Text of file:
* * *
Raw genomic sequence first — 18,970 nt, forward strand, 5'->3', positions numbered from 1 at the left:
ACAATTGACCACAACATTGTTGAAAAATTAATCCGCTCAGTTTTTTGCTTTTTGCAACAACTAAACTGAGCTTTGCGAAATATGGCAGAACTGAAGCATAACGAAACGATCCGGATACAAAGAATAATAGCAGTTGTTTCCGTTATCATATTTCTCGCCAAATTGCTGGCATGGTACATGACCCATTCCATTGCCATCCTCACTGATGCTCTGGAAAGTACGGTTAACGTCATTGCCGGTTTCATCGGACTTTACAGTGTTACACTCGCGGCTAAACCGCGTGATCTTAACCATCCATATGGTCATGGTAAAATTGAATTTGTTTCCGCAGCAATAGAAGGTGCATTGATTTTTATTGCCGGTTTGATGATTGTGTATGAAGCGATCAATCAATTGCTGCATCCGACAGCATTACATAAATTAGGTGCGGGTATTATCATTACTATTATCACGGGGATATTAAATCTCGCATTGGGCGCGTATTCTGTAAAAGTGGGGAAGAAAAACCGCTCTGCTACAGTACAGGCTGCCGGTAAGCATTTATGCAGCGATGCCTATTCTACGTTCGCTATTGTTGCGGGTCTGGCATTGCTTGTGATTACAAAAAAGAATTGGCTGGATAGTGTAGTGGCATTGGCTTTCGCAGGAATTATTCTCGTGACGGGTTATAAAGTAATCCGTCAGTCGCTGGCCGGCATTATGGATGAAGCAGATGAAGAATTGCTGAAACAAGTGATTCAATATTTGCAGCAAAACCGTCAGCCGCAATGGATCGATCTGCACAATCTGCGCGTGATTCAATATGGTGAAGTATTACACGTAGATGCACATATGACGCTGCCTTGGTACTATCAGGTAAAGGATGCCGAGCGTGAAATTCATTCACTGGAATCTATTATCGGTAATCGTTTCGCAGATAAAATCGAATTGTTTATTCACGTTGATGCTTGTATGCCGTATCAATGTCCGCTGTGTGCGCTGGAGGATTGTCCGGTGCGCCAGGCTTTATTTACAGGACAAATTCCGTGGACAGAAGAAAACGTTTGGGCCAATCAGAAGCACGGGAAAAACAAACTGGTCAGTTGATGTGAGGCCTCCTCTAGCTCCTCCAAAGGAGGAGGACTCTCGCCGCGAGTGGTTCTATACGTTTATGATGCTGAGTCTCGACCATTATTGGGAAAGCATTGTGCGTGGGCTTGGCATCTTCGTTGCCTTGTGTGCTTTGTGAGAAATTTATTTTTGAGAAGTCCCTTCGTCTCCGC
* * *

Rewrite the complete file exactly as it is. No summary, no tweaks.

Raw genomic sequence first — 18,970 nt, forward strand, 5'->3', positions numbered from 1 at the left:
ACAATTGACCACAACATTGTTGAAAAATTAATCCGCTCAGTTTTTTGCTTTTTGCAACAACTAAACTGAGCTTTGCGAAATATGGCAGAACTGAAGCATAACGAAACGATCCGGATACAAAGAATAATAGCAGTTGTTTCCGTTATCATATTTCTCGCCAAATTGCTGGCATGGTACATGACCCATTCCATTGCCATCCTCACTGATGCTCTGGAAAGTACGGTTAACGTCATTGCCGGTTTCATCGGACTTTACAGTGTTACACTCGCGGCTAAACCGCGTGATCTTAACCATCCATATGGTCATGGTAAAATTGAATTTGTTTCCGCAGCAATAGAAGGTGCATTGATTTTTATTGCCGGTTTGATGATTGTGTATGAAGCGATCAATCAATTGCTGCATCCGACAGCATTACATAAATTAGGTGCGGGTATTATCATTACTATTATCACGGGGATATTAAATCTCGCATTGGGCGCGTATTCTGTAAAAGTGGGGAAGAAAAACCGCTCTGCTACAGTACAGGCTGCCGGTAAGCATTTATGCAGCGATGCCTATTCTACGTTCGCTATTGTTGCGGGTCTGGCATTGCTTGTGATTACAAAAAAGAATTGGCTGGATAGTGTAGTGGCATTGGCTTTCGCAGGAATTATTCTCGTGACGGGTTATAAAGTAATCCGTCAGTCGCTGGCCGGCATTATGGATGAAGCAGATGAAGAATTGCTGAAACAAGTGATTCAATATTTGCAGCAAAACCGTCAGCCGCAATGGATCGATCTGCACAATCTGCGCGTGATTCAATATGGTGAAGTATTACACGTAGATGCACATATGACGCTGCCTTGGTACTATCAGGTAAAGGATGCCGAGCGTGAAATTCATTCACTGGAATCTATTATCGGTAATCGTTTCGCAGATAAAATCGAATTGTTTATTCACGTTGATGCTTGTATGCCGTATCAATGTCCGCTGTGTGCGCTGGAGGATTGTCCGGTGCGCCAGGCTTTATTTACAGGACAAATTCCGTGGACAGAAGAAAACGTTTGGGCCAATCAGAAGCACGGGAAAAACAAACTGGTCAGTTGATGTGAGGCCTCCTCTAGCTCCTCCAAAGGAGGAGGACTCTCGCCGCGAGTGGTTCTATACGTTTATGATGCTGAGTCTCGACCATTATTGGGAAAGCATTGTGCGTGGGCTTGGCATCTTCGTTGCCTTGTGTGCTTTGTGAGAAATTTATTTTTGAGAAGTCCCTTCGTCTCCGC